Site Network: Entertainment | | Zeebal |



Era of Good Feelings,

posted by Shwetha M R on 1:00 PM |                      >> 0 Comments

Era of Good Feelings

The "Era of Good Feeling", a phrase first used in the Boston Columbian Centinel newspaper on July 12, 1817 following the good-will visit to Boston of the new President James Monroe, is generally applied to describe the national mood of the United States from about 1815 to 1825.

The period after the conclusion of the War of 1812 was marked by a lower level of concern over potential foreign intervention on the American continent, and a relative consensus over domestic policy illustrated in the lack of partisan factions.

End of the Era of Good Feelings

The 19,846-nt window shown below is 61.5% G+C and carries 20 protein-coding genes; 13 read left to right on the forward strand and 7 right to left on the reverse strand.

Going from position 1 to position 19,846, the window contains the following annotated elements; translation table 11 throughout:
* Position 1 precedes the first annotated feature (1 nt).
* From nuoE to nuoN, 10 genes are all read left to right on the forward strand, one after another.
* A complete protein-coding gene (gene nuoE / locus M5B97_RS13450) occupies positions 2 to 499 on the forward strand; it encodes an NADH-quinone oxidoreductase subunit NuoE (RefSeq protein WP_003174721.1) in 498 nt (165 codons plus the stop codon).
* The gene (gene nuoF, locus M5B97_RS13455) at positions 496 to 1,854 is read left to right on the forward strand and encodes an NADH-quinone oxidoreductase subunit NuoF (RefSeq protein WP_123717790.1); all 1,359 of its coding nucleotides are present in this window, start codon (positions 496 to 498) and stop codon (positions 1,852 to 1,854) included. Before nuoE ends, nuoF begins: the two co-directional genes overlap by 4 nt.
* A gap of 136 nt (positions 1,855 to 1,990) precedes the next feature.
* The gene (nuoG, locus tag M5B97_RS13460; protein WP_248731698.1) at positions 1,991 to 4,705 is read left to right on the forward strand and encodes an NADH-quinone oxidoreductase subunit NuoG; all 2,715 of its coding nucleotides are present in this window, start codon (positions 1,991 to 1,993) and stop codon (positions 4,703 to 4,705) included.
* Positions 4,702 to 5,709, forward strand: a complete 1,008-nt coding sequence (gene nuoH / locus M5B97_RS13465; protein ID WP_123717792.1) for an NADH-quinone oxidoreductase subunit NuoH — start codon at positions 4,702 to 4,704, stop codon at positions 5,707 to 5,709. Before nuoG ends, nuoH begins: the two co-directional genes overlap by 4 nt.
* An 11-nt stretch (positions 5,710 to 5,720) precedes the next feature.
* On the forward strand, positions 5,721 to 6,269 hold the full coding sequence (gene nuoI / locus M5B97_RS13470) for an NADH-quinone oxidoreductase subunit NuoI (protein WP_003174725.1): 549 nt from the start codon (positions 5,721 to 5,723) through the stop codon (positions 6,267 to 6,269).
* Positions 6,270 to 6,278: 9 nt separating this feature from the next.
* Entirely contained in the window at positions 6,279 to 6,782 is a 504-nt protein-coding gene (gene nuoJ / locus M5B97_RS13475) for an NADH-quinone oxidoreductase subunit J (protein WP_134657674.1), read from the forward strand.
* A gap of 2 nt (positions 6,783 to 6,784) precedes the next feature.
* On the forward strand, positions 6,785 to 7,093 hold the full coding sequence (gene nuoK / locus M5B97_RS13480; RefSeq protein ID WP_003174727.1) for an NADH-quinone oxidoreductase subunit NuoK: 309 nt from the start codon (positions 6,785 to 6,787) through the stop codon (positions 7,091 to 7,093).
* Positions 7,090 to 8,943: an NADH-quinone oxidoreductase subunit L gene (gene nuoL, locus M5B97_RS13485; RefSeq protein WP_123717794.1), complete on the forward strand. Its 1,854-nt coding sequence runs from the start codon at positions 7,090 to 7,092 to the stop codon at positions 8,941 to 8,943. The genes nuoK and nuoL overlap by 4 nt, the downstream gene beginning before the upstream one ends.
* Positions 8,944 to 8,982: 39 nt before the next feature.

After the Panic of 1819 and the Missouri Compromise of 1820, the national mood grew more tense. However, the relentless daily bitter attacks by one party against the other did not resume until about 1828. Before 1820, the Democratic-Republican Party members of Congress had met in caucus and decided on the party's presidential candidate. That system collapsed in 1824 as five men competed: John Quincy Adams, John C. Calhoun, William H. Crawford, Henry Clay and Andrew Jackson.


Share/Save/Bookmark | Mail to friend


Post a Comment Post a comment

<< Home

Custom Search